Michigan is significantly more efficient in other offensive play types. For example the Wolverines score 1.14 PPP on pick and roll scenarios (including pass outs), 1.20 PPP when passing to a cutting player, and .932 PPP on spot up jumpers (which account for roughly one quarter of Michigan’s offensive possessions). Trey Burke in isolation, Nik Stauskas or Tim Hardaway Jr. coming off of screens or Glenn Robinson III cutting to the basket are just a couple of offensive play types that are significantly more effective than a post-up in the Wolverine offense.

McGary is the more effective back to the basket player with 6 points on 5 possessions (1.2 PPP) compared to Morgan’s 6 points on 9 possessions (.67 PPP). Watching film it’s clear why McGary is more effective: he gets far better position on the block and is often times able to make a post move without dribble. On the other hand, Morgan is much more deliberate and usually needs a couple of dribbles before he’s able to get off his quick hook shot. McGary does a great job of sealing his defender, utilizing his bigger frame, and finishing around the basket in limited opportunities.

3. Jordan Morgan is the more effective defensive player

Individual defensive statistics are precarious at best, especially when considering all of the variables at play. Quantifying team defensive on an individual level would require a thorough understanding of what a team is trying to accomplish on any given possession. As observers outside of the film room, that’s simply impossible. What we do have access to is not nearly as insightful: what happens when a player’s apparent assignment shoots over an individual defender.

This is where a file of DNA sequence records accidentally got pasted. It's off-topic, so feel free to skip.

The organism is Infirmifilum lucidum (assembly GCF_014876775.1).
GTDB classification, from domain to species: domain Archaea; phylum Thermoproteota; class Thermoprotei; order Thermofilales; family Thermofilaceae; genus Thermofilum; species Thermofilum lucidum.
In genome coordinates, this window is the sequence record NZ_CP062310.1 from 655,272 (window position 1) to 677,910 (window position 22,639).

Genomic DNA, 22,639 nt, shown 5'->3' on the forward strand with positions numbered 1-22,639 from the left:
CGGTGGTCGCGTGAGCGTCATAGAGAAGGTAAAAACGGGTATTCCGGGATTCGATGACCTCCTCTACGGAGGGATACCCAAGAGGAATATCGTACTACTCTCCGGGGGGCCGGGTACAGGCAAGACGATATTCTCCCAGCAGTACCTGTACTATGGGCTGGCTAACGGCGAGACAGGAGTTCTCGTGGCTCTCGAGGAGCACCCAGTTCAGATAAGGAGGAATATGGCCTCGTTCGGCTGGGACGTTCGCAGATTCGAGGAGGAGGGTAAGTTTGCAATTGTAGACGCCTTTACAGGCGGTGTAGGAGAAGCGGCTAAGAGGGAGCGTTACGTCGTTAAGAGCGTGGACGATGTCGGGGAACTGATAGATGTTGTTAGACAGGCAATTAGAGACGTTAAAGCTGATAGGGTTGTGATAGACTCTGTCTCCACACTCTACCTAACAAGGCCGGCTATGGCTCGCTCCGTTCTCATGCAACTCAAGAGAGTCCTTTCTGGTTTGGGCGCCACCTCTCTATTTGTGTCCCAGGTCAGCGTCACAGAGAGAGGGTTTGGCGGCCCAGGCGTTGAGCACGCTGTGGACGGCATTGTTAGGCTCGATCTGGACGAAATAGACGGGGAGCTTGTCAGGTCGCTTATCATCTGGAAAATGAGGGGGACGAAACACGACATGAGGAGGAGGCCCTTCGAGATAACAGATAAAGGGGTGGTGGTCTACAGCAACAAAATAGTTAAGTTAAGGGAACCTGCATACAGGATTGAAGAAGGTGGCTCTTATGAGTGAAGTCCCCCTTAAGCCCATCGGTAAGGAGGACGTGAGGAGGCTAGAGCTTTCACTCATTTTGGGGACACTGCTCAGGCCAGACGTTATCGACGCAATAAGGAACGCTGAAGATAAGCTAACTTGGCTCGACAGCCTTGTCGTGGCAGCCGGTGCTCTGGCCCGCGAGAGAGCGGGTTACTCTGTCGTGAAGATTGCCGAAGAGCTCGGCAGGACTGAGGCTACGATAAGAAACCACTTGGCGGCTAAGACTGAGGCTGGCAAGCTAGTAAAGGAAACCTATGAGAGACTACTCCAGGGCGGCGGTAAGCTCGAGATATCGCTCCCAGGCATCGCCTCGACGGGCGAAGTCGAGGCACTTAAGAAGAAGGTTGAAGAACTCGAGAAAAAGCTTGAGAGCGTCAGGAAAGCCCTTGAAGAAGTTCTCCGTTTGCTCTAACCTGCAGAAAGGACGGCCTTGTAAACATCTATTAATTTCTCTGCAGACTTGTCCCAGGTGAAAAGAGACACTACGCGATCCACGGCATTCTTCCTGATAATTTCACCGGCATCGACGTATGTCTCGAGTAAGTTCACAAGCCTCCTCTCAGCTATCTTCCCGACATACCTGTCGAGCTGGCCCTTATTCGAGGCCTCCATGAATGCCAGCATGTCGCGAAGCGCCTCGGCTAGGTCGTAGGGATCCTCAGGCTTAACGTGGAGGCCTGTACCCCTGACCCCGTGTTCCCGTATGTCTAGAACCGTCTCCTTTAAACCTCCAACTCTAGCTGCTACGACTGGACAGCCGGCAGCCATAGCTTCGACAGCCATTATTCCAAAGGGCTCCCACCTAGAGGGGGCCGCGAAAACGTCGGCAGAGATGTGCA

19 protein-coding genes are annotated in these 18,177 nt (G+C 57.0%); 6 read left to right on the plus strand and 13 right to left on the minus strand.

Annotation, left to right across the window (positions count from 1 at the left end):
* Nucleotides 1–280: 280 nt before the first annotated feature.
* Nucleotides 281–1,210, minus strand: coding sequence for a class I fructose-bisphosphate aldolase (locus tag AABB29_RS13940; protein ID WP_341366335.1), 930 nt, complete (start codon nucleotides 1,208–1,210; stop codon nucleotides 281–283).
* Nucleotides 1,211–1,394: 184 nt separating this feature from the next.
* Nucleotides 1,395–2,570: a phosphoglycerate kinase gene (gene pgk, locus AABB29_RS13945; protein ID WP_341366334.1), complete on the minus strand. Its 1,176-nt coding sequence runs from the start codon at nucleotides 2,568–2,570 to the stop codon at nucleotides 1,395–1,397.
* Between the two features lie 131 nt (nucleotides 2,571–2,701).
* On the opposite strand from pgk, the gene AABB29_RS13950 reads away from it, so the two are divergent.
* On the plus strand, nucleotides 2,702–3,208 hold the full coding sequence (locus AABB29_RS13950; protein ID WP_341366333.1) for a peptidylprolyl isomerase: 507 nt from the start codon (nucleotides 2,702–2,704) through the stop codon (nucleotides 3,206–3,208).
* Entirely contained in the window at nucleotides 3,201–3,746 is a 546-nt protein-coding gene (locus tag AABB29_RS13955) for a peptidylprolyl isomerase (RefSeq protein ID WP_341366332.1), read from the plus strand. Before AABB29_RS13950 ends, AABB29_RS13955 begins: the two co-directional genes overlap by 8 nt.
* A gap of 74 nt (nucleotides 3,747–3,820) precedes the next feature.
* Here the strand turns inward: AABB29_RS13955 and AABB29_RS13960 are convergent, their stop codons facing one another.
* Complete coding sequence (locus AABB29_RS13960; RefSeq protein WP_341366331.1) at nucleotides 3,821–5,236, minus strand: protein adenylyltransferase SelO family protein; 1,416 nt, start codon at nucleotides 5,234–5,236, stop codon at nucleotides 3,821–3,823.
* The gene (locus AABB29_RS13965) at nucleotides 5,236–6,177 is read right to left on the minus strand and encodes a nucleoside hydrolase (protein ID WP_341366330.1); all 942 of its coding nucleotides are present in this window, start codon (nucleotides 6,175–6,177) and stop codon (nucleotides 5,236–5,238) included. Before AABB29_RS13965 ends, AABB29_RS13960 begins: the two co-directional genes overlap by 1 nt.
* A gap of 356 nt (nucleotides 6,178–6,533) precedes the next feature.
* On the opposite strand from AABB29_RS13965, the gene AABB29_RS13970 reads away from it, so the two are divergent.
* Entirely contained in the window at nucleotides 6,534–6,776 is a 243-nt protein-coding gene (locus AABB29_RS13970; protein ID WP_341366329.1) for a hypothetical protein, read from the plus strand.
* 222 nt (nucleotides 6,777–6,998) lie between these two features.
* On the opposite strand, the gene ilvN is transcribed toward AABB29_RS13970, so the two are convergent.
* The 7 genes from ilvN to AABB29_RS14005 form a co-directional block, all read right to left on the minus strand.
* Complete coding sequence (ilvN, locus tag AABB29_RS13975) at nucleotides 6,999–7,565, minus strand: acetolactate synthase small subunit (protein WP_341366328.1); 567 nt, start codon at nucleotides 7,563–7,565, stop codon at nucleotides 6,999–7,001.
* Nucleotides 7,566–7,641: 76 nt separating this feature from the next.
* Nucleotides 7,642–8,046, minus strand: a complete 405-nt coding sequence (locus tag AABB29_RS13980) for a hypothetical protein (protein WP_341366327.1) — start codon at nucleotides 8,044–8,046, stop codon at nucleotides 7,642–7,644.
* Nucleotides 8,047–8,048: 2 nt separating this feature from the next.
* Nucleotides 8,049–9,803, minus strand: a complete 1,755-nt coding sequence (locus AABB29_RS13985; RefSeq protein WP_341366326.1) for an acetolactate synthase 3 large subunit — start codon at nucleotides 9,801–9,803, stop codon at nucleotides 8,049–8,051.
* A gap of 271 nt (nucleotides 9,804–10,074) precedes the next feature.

Comparing Jordan Morgan and Mitch McGary with these data sets is still somewhat illuminating.

On 59 defensive possessions, opponents are scoring .593 PPP with a 32.7 eFG% against Jordan Morgan.

On 57 defensive possessions, opponents are scoring .982 PPP with a 55.6% eFG% against Mitch McGary.

My original hypothesis was that McGary could be penalized for over helping in certain defensive scenarios but watching the film it becomes clear that he simply has given up far more baskets on the block. Morgan is rarely beaten in one on one situations in the post. In fact, the majority of the possessions where Morgan allowed makes were three point makes — often times after botched switches. McGary has given up scores on 12 one-on-one low post situations compared to just six for Morgan.

The following charts show the type of scoring plays allowed (make or foul) versus the number of stops (contested misses) assigned to each player according to Synergy Sports.

imageimage
Source: Synergy Sports

Morgan stands out as the much better defender at this point. McGary appears to be making some improvement – notably he’s blocked eight shots in the last five games after recording just three blocks in the first 12 games of the season – but Morgan’s experience shines through on the defensive end of the floor.

4. Both players are struggling to finish cuts and rolls

Jordan Morgan and Mitch McGary are both most effective scoring in transition or on the offensive glass but they also rely heavily on rolls and cuts to the basket. Roughly 47 percent of Jordan Morgan’s used possessions come off of rolls and cuts while 42% of McGary’s opportunities fall in the same categories. Other than grabbing an offensive rebound, these are the primary ways that either player is able to get involved in the half-court offense. Rolls are self-explanatory while the definition for cuts is a bit looser, in reality the majority of these plays are drop off passes around the basket.